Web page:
One of the great and unanticipated benefits of the internet age — speaking as an aging wargamer — has been the extraordinary proliferation of home computers and laptops, and the now almost universal ability of modern players to substitute ‘Play by Electronic Mail’ (PBeM) for its tiresome precursor, traditional ‘Play by Mail’ (PBM). This has meant that most games between geographically separated opponents can now — if both players are conscientious in their move-making — be completed in a matter of months or even weeks, instead of the year or more that postal play used to require.

Happily, the ‘internet revolution’ has also led to the appearance of subscription (pay-as-you-go) wargame sites such as ‘Hexwars,’and also to the development of easy-to-use gaming software applications such as ‘Vassal’ which has made ‘electronic’ wargaming even faster (no set-up time) and more convenient. In fact, in the case of ‘Vassal,’ players who are familiar with a game system no longer even have to have physical access to a copy of a favorite title in order to play it. Of course, reliance on software applications like ‘Vassal’ or ‘Cyberboard by Dale Larson’ is not always either practical or even preferable. In many cases, players will find that platforms for their favorite older games are not yet available on line. This, by the way, is currently the case with WATERLOO. Thus, for those old line grognards who still enjoy this game, there really isn’t a good alternative to the type of PBeM template offered here. Moreover, even when their favorite title is available on line, players will occasionally find that existing internet gaming software — programmers being human — will have map or order of battle mistakes that seriously detract from the actual playability of the game.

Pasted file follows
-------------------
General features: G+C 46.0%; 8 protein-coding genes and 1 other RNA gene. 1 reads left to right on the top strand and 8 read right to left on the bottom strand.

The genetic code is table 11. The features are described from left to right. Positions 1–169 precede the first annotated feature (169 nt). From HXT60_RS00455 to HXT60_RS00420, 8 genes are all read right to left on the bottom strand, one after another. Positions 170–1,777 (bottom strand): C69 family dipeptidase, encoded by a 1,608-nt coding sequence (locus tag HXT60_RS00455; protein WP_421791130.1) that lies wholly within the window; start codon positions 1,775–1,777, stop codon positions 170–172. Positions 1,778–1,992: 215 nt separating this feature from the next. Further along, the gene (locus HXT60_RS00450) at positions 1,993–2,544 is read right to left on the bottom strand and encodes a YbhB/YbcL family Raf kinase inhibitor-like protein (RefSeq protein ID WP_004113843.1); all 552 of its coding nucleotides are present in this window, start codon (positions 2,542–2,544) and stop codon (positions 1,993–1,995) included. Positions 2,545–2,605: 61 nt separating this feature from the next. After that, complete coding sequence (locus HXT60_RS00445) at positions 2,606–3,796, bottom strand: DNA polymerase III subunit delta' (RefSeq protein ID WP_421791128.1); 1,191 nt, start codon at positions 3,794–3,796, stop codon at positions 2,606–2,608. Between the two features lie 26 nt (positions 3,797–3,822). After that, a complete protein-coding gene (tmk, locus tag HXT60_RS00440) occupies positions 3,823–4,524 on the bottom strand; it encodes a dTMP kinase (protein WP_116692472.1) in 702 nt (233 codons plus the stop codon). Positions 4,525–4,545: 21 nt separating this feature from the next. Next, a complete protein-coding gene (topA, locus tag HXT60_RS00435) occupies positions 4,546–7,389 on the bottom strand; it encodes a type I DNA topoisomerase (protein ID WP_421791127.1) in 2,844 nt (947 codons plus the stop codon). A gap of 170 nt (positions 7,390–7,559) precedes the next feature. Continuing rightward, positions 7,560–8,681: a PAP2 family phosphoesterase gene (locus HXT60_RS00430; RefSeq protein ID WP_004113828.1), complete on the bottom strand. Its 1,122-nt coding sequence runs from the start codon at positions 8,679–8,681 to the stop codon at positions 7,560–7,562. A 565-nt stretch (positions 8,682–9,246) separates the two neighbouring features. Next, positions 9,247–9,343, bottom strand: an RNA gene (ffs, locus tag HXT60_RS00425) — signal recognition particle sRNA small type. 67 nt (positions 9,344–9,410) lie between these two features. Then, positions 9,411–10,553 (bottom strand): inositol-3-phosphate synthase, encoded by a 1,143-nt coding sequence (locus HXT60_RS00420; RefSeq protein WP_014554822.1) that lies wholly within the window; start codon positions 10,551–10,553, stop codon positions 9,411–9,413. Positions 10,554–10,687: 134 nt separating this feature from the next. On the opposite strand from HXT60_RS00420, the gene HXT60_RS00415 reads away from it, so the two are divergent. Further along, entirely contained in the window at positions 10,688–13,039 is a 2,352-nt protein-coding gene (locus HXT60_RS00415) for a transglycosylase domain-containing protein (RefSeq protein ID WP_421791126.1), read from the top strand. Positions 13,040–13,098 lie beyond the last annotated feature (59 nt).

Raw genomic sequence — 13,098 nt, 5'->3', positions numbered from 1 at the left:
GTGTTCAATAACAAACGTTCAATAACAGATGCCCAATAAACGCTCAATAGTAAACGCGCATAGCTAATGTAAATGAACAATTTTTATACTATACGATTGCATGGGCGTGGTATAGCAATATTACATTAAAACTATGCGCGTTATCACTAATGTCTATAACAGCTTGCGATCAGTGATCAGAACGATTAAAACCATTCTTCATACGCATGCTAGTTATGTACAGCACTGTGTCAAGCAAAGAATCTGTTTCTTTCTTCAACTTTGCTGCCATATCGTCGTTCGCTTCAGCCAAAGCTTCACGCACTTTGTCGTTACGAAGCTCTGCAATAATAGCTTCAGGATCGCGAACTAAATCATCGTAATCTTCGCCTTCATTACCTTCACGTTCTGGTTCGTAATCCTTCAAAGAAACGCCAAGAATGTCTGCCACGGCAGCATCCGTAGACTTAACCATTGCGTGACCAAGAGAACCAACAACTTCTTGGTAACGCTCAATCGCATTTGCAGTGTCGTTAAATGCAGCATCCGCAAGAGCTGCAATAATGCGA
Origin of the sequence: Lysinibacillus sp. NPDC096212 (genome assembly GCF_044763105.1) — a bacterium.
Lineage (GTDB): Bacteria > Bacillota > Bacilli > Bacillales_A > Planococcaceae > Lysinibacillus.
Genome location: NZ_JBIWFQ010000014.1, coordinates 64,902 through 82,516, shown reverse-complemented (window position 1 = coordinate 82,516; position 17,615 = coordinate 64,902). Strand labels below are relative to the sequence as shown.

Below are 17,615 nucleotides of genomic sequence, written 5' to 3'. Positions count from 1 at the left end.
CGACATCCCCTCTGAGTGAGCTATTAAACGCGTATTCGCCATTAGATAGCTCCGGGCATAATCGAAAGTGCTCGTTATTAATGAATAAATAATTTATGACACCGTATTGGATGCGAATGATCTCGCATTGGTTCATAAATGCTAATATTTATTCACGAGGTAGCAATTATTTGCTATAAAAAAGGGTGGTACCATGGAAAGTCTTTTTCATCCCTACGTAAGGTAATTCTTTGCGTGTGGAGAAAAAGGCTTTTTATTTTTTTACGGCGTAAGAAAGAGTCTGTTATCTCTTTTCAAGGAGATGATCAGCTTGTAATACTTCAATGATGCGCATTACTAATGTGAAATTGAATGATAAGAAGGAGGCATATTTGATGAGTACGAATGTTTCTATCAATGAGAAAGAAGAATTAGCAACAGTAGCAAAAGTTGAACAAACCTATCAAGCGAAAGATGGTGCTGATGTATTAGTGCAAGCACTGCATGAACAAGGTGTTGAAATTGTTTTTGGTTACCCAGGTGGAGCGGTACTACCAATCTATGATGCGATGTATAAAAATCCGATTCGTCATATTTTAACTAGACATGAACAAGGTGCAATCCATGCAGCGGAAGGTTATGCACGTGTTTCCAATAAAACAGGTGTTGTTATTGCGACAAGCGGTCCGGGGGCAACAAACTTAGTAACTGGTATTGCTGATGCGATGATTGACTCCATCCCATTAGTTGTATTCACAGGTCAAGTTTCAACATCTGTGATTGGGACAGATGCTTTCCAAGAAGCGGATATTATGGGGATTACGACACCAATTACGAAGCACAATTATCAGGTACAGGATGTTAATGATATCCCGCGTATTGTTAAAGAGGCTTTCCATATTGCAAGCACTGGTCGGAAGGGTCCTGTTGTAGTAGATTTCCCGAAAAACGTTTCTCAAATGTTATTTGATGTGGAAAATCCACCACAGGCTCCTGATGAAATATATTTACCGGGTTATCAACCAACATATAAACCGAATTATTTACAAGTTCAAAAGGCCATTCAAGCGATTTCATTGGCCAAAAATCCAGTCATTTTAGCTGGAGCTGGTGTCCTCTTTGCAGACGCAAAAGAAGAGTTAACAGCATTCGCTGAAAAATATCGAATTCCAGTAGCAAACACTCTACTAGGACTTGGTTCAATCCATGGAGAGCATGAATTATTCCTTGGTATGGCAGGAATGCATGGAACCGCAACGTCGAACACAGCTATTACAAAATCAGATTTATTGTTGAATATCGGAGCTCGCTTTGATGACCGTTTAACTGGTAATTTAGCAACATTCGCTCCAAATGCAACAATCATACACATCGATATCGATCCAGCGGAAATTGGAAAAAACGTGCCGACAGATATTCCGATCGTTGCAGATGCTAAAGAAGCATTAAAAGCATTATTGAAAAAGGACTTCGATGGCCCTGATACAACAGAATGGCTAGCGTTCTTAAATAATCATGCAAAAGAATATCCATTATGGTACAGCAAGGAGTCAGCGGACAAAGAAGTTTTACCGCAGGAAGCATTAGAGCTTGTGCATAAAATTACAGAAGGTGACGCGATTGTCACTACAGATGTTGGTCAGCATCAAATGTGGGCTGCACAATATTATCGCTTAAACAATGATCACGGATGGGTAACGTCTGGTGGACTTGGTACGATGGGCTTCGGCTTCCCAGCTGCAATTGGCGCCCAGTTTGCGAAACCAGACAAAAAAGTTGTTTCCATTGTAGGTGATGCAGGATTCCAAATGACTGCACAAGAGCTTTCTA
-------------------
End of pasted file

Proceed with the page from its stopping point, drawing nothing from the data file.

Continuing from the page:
Finally, there are the modern ‘Luddites’ like me who just don’t much care for the ‘point and drag’ mode of moving counters on a screen; gamers who, instead, would actually rather have the real map and counters in front of them when they play. For this type of player, using a ‘spreadsheet’ format for internet gaming is a convenient alternative. And it is also, not surprisingly, the online gaming format that I personally prefer.

The Excel ‘spreadsheet’ file offered with this post is for the Avalon Hill classic game, WATERLOO (1962). This particular file is set up for the Tournament version of the game; that is: the version used in tournament competition at the WBC Convention in Lancaster. For those players who are unfamiliar with this version of the game: unlike the Standard Game, the Tournament Game adds one extra 7:00 pm daylight turn on each day, but allows the game to run for only four rather than five days. This turn record change has the effect of postponing Prussian Anglo-Allied reinforcements, starting on June 17th, while, at the same time, shortening the overall game by two turns.

Finally, although it actually has no bearing on play, the units of both the French and Prussian armies have been listed according to their parent (corps) organizations. Also, it should noted that because these counters are never used in Tournament play, the various French and Prussian Anglo-Allied commanders have been left off of this template.

Excel spreadsheet link:


Post a Comment